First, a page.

What’s the Boss Equity view on the DM market as it stands today, John?
I can’t remember a time of greater change, and I have been in this sector since the early days of microfilm, so that’s saying something. The user experience has changed so much, from mobile to cloud to consumer IT – everything has altered radically from even, say, how it was just 5 years ago. Content has broadened and changed too. For example, we’re starting to see demand for the capture, process and analysis of both audio and video. However, the business problems actually haven’t changed – organisations still face the same challenges they always have in terms of making the most out of their information and data assets. Viewed on that perspective, this is still fundamentally an Information Management market.
That’s why I’m a bit sceptical about TLAs (three letter acronyms) and what the sector calls itself. I am not sure there’s a huge amount of value in rebranding DM or ECM as “Content Services”, or whatever else the analysts come up with. The rapidity of technological change actually makes that debate a bit confusing, in my view.
So what should DM companies be doing instead, if not rebranding what they do, John?
What a lot of business owners and DM company leaders in this sector often get wrong is some key business fundamentals. They should focus more about differentiating their company, defining their USP, rather than simply following the competition. Look at building scalability and replicability into the solutions being offered to give the business real legs and the ability to solve specific business challenges. Find the right niche and try to dominate it.
Why do you say that?
90% of technology companies never get to 20 or 30 M ($,euro,£) turnover. To be honest, 80% never get to much more than 1 million.
What’s your point there?
Many software tech firms are very poor at looking at the long term and the bigger picture, figuring out how to achieve the greatest value and impact for what they do. There’s too much focus on technical issues, features and functions, and not enough on building stickiness, customer loyalty and ways to build for long-term growth and success. The building blocks aren’t there to become huge brands – you just have to look at the average DM firm’s website; not attractive enough, not compelling enough. This is your front door to a much broader international pool of prospective customers. Adopting new, innovative digital marketing techniques can dramatically increase sales, generating a consistent pipeline of qualified leads.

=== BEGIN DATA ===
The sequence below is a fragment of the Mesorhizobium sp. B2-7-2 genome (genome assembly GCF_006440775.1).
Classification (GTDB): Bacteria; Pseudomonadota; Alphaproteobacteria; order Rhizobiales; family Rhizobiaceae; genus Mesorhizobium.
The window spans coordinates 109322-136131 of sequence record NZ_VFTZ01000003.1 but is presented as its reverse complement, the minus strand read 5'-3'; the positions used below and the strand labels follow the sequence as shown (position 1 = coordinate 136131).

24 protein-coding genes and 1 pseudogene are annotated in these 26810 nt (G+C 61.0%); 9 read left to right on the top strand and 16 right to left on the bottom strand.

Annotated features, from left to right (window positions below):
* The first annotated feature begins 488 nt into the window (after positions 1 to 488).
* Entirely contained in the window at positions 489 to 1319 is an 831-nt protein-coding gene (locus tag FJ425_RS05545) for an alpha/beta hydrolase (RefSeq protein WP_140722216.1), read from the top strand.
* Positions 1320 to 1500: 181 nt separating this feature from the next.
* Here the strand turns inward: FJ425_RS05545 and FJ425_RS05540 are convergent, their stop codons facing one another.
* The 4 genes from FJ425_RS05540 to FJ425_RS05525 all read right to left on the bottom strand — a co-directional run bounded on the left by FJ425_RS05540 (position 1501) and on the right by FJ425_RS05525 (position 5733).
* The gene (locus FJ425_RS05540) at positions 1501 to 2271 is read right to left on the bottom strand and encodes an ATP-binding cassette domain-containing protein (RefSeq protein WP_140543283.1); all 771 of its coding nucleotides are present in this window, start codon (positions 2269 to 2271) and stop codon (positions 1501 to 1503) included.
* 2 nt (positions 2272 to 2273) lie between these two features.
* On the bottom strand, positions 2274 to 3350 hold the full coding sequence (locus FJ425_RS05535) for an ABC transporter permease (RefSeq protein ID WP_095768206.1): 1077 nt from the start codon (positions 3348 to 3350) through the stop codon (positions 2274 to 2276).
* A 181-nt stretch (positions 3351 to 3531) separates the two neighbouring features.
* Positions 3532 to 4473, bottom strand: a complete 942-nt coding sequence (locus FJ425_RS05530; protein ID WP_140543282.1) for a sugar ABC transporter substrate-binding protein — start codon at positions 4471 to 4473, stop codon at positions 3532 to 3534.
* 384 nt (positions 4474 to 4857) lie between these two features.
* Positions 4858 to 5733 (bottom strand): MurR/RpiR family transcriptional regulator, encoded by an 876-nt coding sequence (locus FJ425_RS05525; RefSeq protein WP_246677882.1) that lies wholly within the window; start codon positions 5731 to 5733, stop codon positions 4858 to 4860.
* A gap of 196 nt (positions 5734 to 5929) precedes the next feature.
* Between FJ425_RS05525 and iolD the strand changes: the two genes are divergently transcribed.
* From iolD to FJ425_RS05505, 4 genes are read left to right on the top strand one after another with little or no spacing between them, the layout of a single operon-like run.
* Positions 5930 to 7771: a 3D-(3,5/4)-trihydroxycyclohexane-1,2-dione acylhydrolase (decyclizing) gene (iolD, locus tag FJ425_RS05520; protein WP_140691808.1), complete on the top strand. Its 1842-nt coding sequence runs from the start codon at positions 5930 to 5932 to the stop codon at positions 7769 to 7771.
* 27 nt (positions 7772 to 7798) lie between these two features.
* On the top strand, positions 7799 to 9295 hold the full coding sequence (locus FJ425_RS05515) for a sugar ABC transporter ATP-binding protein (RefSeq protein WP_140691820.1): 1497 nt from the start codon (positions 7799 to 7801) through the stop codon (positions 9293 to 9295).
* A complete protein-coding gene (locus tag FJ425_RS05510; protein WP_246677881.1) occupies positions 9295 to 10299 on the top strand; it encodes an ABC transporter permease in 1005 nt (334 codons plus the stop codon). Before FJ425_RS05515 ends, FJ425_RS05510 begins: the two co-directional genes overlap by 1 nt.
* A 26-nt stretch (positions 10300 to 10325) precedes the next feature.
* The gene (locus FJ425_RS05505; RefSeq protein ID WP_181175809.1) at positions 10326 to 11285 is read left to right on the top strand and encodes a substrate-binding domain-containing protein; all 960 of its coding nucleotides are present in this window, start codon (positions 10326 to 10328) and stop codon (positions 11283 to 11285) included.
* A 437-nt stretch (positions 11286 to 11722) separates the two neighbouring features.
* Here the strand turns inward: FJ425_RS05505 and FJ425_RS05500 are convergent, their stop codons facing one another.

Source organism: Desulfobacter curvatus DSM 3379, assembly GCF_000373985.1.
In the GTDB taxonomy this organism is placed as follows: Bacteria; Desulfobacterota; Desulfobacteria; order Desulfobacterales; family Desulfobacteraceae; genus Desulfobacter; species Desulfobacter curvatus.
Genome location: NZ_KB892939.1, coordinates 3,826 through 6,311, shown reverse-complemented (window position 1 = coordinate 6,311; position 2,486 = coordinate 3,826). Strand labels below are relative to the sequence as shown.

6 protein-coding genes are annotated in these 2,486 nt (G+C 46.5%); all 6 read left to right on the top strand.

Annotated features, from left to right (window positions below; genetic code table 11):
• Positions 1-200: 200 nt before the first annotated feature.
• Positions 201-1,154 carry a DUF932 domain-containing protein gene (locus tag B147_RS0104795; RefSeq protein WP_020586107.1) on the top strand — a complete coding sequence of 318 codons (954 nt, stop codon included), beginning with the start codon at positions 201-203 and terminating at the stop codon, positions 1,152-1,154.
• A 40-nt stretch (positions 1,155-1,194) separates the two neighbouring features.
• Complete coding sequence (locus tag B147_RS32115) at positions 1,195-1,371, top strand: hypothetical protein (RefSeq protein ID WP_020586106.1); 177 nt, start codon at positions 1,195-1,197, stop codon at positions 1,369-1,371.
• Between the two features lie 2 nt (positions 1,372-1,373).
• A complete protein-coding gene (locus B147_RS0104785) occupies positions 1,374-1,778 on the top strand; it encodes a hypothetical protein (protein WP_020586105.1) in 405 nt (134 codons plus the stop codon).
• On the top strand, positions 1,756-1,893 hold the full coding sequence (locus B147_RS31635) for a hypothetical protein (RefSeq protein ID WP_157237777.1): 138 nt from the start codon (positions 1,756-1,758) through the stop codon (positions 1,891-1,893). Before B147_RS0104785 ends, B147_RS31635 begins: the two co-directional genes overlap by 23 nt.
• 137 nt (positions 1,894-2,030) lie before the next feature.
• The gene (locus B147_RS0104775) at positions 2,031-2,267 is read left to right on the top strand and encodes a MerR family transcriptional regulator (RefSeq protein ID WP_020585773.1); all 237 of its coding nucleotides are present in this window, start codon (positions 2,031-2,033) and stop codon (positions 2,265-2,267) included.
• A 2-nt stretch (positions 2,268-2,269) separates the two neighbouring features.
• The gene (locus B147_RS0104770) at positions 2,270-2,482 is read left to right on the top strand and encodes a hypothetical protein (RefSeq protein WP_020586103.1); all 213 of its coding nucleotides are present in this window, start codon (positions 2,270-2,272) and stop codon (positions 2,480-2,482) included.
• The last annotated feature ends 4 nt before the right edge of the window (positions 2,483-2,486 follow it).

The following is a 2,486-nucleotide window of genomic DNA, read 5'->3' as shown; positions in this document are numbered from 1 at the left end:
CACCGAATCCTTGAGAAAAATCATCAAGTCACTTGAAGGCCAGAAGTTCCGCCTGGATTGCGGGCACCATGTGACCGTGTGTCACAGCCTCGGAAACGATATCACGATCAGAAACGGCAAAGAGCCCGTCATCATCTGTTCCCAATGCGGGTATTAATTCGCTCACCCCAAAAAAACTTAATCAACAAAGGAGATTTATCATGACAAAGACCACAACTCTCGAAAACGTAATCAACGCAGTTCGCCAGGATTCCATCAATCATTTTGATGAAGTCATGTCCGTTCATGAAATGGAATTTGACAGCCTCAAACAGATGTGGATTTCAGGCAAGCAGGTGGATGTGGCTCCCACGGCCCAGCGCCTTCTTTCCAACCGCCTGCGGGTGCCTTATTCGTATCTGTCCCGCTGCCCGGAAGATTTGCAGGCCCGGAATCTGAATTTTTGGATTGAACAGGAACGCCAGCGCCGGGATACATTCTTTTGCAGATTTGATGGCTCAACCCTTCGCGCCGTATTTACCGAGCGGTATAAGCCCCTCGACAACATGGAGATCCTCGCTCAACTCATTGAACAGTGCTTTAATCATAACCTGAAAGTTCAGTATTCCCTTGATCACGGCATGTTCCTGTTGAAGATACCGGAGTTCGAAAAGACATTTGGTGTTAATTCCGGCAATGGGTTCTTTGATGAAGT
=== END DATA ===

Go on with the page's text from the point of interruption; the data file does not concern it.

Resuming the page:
What’s the way to turn this round then, and build for that long-term growth?
What I am talking about is more fundamental – it’s why you started your business in the first place and what you want out of it at the end? Look at ways to build value in other areas than just the technology itself, to accelerate growth. Gain a greater understanding the competitive landscape and identify where the real opportunities lie. This is what needs to be the centre of your activity, not worrying about what the analysts are saying the software should be called. Users don’t care about that anyway, they care about their issues and if you can help resolve them.
So this is about M&A, what Boss Equity does?
Yes, there is currently a lot of M&A activity in this sector, which surprises some people as they think all DM related M&A’s have happened, but that’s only been at the high end – the bigger vendors. A lot of smaller, midsize, players are now talking to us, from new start-ups to long established vendors seeking to get a return for many years of their sweat equity. While the DM market has consolidated at the top end, there is increasing convergence with other technologies such as CRM and other customer communication related technologies. Historically, DM technologies addressed mainly back office processes & functions. In recent years this has dramatically shifted to include more front office (customer facing) sets of solutions. The result has broadened the scope and opportunities for increased M&A activity.
Summing up, John, what is your message to the dmcollaorators readership?
My message is simple: work on clearly articulating your business value proposition based on market demand. Think about scalability and replicability. Don’t try to go too broad, too early, but rather address specific business problems in a market where you are the most likely to succeed.
Above all establish what the end goal is for the business. Ensure there is alignment of vision and objectives for both the key stakeholders and employees. This requires having an exit strategy to be put in place, early in the lifecycle of the business. Given the current market landscape, the window of opportunity to succeed has been dramatically shortened. Sudden market shifts in buyer behaviour and the impact of disruptive technologies can quickly wipe out the value of many software tech companies.
It is all about unlocking the equity value in the business to accelerate growth and “priming” the business for a successful exit. Like most things in life, timing is everything!
Very useful stuff, John – thanks for the advice!
John Symon is SVP International Markets at Boss Equity, a company that specialises in mergers and exit strategy planning for tech sector SMEs.
John has over 35 years of sales & marketing experience in the Information Management sector, developing new business for hardware, software & service vendors in the USA, Europe, UK, Latin America & Asia Pacific regions.
While SVP AIIM International he assisted with the establishment of the DLM (Document Lifecycle Management) Forum, an EU supported initiative for archivists and administrators in the public sector across Europe. He has also owned and operated a specialist scanning service business, and is an AIIM Fellow. At Boss Equity he is active in all M&A research & projects, and international business development.